Tuesday, 18 December 2012

Bargains and Baubles

We very recently visited a vast antiques warehouse in Wales. It was in a disused mill, on several floors, and there were many, many traders. I went looking for wine glasses for my collection, and Amanda teacups for hers. Suffice to say, she went in like a rat up a drainpipe, haggling, grinning, and on one occasion whispering that she had grabbed a rather collectable Spode teacup and saucer for £2.00.......wow! All in all she settled down with the others in our crowd to enjoy a cup of tea in the cafe, and peruse her purchases, of which there were several, and all impressive. Meanwhile, I had been searching for hours, and was on the uppermost floor, indeed the attic, and still without any luck whatsoever. Collecting glasses requires a certain patience, as good pieces rarely appear for sale, having already been snapped up by collectors on ebay. I was approaching the last of the dealers, a couple selling antique furniture of the type found on merchant ships from napoleonic times. The smell of ancient wood in this space was heady, and they certainly knew their stuff where furniture was concerned. I on the other hand had noticed a small glass cabinet off to one corner of the room. It contained oddments that one might find when clearing out a house, and the item that initially caught my eye was a rather beautiful 1930's blood red champagne glass. 'Yes', I thought to myself, that will do nicely. But as I picked it out something else made my heart skip a beat, for there in the back of the cabinet, marked as Edwardian glasses (a wrongly judged pontil mark and enamelling in this case), were in fact five assorted high quality Salviati glasses. They were priced unbelievably cheaply, and I asked a little more about them from the dealer, who confessed that his forte was furniture, and he didn't really know anything about them, and I didn't let on that I was nervous that he might come to his senses. I couldn't believe it that here, in the back of this mill house in Wales, were tucked away such treasures. He and his wife looked like they had missed something important as I said that I would have the red champagne glass, and all five of the glasses at the back, and I came away jumping for joy at my latest aquisitions, all worth far, far more than I had paid for them. The others laughed as I joined Amanda at the cafe table, and we talked like two bank robbers who had just robbed a bank!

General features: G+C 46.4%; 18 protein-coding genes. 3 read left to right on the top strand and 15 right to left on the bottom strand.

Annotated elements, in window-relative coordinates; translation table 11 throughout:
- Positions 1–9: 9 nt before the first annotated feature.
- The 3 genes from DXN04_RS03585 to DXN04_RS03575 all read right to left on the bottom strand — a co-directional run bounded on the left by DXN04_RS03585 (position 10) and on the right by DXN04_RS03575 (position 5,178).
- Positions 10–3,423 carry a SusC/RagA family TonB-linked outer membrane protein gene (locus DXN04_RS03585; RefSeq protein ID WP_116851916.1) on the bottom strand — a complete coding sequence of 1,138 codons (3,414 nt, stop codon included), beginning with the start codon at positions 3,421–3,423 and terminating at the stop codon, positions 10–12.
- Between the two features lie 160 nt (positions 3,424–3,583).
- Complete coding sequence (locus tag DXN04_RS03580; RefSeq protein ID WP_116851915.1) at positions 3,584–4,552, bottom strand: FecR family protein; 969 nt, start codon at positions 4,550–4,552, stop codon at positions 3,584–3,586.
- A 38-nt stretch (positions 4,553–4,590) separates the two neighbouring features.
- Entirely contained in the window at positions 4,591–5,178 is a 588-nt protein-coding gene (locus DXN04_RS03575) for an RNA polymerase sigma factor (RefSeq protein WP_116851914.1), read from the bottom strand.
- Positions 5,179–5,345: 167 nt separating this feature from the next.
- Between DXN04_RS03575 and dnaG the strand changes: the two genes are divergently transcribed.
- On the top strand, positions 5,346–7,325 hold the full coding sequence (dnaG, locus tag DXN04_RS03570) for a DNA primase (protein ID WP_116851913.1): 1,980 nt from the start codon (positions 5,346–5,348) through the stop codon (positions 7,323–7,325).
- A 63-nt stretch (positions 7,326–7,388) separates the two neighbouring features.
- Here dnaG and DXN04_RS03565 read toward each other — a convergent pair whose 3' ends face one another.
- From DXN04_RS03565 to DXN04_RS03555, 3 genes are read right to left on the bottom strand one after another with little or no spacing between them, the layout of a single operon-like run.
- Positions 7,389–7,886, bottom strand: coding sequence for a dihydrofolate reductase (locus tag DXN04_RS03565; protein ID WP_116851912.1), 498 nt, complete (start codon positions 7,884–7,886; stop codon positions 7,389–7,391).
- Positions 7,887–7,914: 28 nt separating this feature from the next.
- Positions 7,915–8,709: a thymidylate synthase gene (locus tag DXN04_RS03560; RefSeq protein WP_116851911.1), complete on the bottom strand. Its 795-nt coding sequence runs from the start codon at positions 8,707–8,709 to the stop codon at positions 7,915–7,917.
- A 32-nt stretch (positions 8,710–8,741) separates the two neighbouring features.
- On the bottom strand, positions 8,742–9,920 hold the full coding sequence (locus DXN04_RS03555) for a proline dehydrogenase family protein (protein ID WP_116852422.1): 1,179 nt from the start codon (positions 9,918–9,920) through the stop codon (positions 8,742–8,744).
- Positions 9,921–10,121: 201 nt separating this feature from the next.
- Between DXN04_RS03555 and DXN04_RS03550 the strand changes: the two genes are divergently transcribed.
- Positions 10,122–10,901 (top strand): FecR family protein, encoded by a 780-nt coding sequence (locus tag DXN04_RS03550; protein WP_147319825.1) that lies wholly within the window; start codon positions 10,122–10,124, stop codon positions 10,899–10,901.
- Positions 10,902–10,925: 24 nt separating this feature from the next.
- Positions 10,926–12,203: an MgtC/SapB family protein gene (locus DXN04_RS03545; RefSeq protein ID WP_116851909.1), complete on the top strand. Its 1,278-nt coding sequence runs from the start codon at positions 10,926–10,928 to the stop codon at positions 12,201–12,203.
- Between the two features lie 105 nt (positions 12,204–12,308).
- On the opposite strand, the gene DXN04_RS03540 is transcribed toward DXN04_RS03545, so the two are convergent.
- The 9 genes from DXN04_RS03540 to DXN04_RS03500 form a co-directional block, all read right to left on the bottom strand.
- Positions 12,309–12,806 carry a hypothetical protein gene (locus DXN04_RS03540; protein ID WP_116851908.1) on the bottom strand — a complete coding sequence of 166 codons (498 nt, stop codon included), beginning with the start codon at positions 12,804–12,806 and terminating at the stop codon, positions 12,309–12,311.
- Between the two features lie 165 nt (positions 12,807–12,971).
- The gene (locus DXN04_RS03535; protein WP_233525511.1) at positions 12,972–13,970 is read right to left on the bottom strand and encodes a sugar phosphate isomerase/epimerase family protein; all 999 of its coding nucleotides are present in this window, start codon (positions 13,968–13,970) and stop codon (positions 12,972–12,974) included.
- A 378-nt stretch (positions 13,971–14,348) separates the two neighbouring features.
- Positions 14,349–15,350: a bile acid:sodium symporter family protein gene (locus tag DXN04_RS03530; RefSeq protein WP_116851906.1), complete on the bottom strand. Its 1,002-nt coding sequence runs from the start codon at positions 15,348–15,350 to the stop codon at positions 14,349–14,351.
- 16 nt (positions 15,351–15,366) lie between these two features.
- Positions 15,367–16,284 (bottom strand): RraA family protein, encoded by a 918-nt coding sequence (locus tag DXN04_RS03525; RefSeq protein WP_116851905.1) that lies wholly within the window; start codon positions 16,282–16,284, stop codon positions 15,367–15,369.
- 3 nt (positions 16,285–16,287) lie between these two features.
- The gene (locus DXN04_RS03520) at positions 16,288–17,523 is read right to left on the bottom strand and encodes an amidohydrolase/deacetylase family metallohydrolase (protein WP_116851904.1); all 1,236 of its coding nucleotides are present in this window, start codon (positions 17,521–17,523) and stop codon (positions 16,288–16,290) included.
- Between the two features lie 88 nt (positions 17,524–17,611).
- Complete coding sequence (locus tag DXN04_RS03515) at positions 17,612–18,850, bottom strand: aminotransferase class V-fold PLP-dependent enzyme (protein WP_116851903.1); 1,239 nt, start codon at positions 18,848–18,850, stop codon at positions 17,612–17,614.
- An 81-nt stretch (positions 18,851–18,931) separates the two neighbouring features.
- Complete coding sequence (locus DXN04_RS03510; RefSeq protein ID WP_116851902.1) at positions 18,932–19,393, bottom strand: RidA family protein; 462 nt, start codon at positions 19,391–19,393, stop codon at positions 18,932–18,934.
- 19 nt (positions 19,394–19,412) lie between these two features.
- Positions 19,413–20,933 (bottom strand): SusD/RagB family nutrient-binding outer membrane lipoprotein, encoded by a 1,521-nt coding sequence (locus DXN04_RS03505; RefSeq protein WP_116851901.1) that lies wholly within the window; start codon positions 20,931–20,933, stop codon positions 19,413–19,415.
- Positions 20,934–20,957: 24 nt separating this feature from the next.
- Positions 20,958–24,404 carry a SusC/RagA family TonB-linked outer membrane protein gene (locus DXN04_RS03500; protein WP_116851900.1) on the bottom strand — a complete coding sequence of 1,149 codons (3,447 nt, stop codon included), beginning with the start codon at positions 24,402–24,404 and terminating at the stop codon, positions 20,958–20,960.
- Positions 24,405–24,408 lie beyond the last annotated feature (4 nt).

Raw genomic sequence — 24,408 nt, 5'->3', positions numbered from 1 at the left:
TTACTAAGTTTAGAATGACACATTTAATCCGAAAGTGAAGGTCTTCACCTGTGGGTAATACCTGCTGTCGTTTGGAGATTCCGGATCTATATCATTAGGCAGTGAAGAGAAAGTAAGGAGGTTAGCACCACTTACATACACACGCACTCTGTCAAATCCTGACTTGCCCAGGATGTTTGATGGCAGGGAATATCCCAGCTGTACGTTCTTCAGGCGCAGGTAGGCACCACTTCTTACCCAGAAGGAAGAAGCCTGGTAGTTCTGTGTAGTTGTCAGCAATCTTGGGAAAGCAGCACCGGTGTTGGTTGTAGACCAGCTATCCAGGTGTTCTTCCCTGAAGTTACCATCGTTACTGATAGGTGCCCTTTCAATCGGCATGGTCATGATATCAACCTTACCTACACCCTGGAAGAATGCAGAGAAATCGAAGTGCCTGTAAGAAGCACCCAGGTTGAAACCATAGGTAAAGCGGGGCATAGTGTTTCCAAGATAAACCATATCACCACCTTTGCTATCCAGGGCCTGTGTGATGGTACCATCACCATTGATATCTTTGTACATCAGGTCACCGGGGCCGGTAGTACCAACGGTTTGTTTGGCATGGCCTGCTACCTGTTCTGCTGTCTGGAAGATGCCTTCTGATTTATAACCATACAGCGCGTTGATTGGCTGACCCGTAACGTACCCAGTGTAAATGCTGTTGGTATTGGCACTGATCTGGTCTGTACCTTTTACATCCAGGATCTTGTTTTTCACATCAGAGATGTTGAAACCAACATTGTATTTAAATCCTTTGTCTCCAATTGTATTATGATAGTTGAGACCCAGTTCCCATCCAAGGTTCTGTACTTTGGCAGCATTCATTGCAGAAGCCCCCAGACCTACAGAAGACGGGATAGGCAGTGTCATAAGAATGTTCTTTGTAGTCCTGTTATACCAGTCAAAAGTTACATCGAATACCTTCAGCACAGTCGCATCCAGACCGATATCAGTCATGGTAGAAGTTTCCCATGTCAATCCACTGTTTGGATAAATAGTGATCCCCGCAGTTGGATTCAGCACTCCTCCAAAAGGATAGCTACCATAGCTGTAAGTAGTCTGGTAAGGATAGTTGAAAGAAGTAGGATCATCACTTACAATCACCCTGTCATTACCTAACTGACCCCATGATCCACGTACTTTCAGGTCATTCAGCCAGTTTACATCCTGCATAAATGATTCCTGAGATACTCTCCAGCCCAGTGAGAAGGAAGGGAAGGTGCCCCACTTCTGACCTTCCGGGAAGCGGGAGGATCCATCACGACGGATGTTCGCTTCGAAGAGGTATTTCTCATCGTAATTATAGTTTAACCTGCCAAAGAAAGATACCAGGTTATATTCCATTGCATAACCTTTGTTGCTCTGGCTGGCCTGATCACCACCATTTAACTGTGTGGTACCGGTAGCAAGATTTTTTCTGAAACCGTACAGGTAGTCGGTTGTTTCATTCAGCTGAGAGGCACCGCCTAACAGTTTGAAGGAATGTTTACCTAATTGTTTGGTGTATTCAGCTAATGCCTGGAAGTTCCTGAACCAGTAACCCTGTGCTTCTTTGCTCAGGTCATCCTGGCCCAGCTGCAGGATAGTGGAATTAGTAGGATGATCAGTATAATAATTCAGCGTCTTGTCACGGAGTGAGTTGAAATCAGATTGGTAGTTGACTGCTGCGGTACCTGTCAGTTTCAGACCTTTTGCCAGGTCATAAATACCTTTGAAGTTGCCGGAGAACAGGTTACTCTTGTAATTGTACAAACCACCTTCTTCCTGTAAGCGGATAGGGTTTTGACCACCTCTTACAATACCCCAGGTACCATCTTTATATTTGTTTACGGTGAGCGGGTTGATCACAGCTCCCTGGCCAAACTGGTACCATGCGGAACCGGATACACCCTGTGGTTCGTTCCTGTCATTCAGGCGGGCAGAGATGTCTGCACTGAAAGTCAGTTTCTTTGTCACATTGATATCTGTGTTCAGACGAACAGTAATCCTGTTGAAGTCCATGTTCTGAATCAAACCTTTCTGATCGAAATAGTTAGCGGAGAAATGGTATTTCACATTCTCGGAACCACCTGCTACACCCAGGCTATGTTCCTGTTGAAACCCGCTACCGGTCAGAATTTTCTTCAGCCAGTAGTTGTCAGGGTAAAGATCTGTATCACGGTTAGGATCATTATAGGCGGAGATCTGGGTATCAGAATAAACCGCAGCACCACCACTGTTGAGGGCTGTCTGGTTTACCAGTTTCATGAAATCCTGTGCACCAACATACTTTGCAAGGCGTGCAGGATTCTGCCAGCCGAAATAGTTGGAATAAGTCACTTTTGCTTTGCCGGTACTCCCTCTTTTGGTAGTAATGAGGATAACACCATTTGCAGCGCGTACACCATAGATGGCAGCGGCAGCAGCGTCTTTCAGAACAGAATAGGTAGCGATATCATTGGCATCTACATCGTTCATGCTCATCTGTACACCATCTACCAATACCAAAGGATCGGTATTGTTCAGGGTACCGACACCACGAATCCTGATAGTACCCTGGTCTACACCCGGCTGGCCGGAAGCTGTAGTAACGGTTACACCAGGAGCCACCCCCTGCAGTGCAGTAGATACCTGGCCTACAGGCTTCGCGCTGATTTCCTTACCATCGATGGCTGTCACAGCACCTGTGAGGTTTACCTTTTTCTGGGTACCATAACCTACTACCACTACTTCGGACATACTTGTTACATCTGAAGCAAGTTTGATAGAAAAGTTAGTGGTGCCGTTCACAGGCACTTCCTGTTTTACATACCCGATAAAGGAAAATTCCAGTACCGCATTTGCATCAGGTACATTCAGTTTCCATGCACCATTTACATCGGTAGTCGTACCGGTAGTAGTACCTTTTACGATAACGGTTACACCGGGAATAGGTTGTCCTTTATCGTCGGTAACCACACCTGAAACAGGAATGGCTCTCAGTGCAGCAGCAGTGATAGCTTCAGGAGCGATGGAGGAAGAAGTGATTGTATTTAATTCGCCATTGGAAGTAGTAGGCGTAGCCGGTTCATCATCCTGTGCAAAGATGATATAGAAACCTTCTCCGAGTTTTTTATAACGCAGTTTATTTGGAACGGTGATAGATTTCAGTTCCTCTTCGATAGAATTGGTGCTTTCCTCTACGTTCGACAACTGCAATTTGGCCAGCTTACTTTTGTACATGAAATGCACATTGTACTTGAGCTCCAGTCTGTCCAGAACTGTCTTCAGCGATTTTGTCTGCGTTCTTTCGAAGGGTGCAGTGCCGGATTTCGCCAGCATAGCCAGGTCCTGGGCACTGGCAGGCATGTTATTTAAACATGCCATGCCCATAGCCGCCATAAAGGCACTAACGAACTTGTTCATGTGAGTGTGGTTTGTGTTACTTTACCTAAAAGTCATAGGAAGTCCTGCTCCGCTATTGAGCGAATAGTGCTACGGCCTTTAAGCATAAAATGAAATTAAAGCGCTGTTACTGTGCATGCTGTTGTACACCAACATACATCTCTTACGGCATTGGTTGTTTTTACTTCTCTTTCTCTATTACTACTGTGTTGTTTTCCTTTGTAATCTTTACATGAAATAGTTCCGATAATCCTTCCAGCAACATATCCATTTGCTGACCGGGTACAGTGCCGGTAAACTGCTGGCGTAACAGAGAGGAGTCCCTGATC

The design was unmistakable
Yesterday we went into the New Forest to collect bits and pieces to decorate the house and crib with. A wonderful morning was spent picking up fir cones, bits of wood, moss and lichen. It was very cold and towards the end we had to make a dash back to the van, as it looked as though the heavens were about to open up on us, and sure enough, as soon as we got back to the van they did, with thunder and hail!
It turned the whole place into a winter wonderland for a short while, and we just walked around for a time before heading to the High Corner Inn for a warm up by the fire before returning home. It was very cosy in there, but we had to share the fire with a german shepherd, two whippets, two springer spaniels, a jack russel and a west highland terrier, all very wet and steamy, but all glad to be there! 
While we waited for our forest floor loot to dry out on the radiators, we busied ourselves with the decorations, and first and foremost the tree. The lights are always the trickiest, and Amanda is the one with the steadiness and dexterity to get this right without bringing the tree down.